The researchers analyzed cross-sectional survey data from the American National Election Studies from 1984-2004. In each year they found the same three subpopulations: "ideologues," who make up 33.7% of the electorate and whose political attitudes strongly aligned with either the liberal or conservative ideology; "alternatives," who comprised 41% of voters and are morally conservative and economically liberal or vice-versa; and "agnostics," 25.3% of voters who have no consistent relationship between their economic and moral beliefs. These proportions were largely consistent over the two decades studied, and that consistency stunned Goldberg: "Survey data is very messy because every year it's a cross-section sample of different people. So, the fact that we see the same three groups year after year, for 20 years, is a staggering finding of stability in a field we know is riddled with noise."
These subpopulations responded to the polarized public debate in different ways. Beginning about 1990, the ideologues became more polarized in their survey answers, just like the political elites, growing either more consistently liberal or conservative on moral and economic issues. Alternatives, however, grew more economically conservative and morally liberal, or vice versa.
Income and Religion
Class and religiosity were the two biggest interacting factors that predicted whether survey respondents fell into the alternative or ideologue category. High-income individuals who regularly attended religious services were more than twice as likely to be ideologues as their low-income counterparts, but high-income individuals who never attend religious services were 10% less likely to be ideologues than their low-income counterparts.
Non-religious high earners and religious low earners fell into the group Goldberg calls "alternative" because they took ideological stances that were contradictory to the stances of the parties' leadership; for instance, believing in redistributive economic policies, seen as liberal, yet also being pro life.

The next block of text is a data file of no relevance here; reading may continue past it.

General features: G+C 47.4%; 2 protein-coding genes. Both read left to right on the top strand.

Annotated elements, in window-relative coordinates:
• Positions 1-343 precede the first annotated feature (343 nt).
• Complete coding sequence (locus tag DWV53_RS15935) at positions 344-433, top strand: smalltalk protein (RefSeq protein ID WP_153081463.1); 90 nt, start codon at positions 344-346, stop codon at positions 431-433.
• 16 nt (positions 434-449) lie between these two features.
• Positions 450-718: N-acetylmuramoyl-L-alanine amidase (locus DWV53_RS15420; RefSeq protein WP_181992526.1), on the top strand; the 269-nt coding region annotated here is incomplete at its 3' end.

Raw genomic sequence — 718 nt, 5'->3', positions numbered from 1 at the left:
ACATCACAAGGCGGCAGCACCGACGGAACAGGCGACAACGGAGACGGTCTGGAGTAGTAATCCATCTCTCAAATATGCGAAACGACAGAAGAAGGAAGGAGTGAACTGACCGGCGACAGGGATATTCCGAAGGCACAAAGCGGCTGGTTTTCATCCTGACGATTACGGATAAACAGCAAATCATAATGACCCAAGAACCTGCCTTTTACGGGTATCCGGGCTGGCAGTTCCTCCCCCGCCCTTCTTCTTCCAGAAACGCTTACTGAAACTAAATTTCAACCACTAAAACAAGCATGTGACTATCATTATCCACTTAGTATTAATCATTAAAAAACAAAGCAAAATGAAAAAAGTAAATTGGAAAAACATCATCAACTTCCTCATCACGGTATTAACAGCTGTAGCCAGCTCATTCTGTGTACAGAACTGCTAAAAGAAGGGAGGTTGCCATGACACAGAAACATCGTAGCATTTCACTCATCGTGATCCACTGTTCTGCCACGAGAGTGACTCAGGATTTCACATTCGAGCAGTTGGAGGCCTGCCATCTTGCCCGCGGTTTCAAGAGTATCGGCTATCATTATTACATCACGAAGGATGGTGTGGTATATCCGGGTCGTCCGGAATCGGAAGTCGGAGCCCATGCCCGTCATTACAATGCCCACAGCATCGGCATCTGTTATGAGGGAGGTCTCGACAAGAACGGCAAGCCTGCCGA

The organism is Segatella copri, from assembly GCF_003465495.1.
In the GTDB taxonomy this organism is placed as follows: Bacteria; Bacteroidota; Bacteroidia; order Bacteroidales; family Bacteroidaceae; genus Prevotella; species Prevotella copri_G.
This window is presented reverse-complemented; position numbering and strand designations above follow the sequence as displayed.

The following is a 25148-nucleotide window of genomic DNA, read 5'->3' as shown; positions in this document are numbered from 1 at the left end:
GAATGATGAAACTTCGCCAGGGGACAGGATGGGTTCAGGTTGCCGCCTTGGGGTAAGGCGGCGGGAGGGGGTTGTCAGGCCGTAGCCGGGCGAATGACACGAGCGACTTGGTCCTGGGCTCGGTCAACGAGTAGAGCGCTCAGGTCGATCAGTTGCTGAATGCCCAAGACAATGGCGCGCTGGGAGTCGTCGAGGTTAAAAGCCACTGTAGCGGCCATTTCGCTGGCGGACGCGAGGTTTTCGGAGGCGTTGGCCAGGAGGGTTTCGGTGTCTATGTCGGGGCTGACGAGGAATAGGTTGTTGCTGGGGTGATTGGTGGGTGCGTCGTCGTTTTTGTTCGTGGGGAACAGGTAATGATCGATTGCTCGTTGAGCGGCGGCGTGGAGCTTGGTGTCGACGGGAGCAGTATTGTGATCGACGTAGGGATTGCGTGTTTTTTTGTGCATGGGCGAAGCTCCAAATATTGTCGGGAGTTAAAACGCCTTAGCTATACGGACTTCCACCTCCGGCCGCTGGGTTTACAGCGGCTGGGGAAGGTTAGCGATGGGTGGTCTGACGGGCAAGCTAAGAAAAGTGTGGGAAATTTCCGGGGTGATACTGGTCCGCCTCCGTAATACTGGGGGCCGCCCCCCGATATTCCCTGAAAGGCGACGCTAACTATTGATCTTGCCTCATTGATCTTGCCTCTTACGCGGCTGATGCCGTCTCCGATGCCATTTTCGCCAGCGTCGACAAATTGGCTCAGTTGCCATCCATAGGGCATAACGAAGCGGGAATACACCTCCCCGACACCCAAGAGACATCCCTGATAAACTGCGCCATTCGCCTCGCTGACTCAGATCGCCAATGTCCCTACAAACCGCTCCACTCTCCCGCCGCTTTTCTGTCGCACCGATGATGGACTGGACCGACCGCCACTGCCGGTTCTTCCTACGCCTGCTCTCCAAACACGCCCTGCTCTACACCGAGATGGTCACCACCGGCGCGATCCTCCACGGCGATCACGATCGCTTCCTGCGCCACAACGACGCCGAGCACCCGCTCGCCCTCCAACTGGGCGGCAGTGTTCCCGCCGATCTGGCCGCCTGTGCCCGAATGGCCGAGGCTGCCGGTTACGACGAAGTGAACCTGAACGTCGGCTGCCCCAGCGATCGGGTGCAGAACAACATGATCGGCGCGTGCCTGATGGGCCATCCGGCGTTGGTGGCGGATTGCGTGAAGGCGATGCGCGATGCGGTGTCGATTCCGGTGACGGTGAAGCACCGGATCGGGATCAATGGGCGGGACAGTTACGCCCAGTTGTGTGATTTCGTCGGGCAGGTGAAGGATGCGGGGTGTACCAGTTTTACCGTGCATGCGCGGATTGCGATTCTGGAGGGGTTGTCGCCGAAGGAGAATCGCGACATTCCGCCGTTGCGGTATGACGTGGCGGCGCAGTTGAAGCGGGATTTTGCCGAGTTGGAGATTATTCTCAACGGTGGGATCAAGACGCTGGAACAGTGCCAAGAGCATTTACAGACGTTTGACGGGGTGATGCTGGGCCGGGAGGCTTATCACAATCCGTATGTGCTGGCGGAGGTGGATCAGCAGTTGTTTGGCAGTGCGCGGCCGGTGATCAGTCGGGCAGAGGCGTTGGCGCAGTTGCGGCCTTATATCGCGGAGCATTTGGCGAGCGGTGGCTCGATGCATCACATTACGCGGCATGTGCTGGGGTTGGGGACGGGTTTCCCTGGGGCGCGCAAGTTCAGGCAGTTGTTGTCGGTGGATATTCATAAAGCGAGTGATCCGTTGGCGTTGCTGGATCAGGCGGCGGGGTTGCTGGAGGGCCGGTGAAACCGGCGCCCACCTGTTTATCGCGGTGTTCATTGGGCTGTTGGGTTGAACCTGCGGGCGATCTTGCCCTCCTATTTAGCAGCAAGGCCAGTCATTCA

For these conflicted alternatives, Goldberg wondered what holds sway when they get to the voting booth — economics or culture? His analysis found that the more incompatible a voter's social and economic leanings, the more likely they were to self-identify Republican, regardless of whether their liberal leanings were on social or economic issues. Although Goldberg doesn't know why that is, he does know that using this method of analysis to examine how opinions relate to one another gives a much less biased understanding of the population.
That holds true outside of politics too. Goldberg says that the RCA method of analysis provides a more accurate and sophisticated understanding of people's attitudes and, ultimately, their behavior, whether that's voting, purchasing, or even investing. It could be applied, for example, to the world of venture capital and startups.
"You could examine how venture capitalists look to invest in new companies. They may have different conceptualizations of what has potential and what doesn't, and those views could even be conflicting, but in a systematic way," he says. The idea is to think about factors that influence a person's decisions in a particular arena — whether that's food, fashion, or startups — and look at how they relate to one another. "You are essentially taking something very complex — the motivation behind human behavior — and trying to tame it so you can understand it."
Amir Goldberg is an assistant professor of organizational behavior at Stanford Graduate School of Business. Delia Baldassarri is an associate professor in the department of sociology at New York University.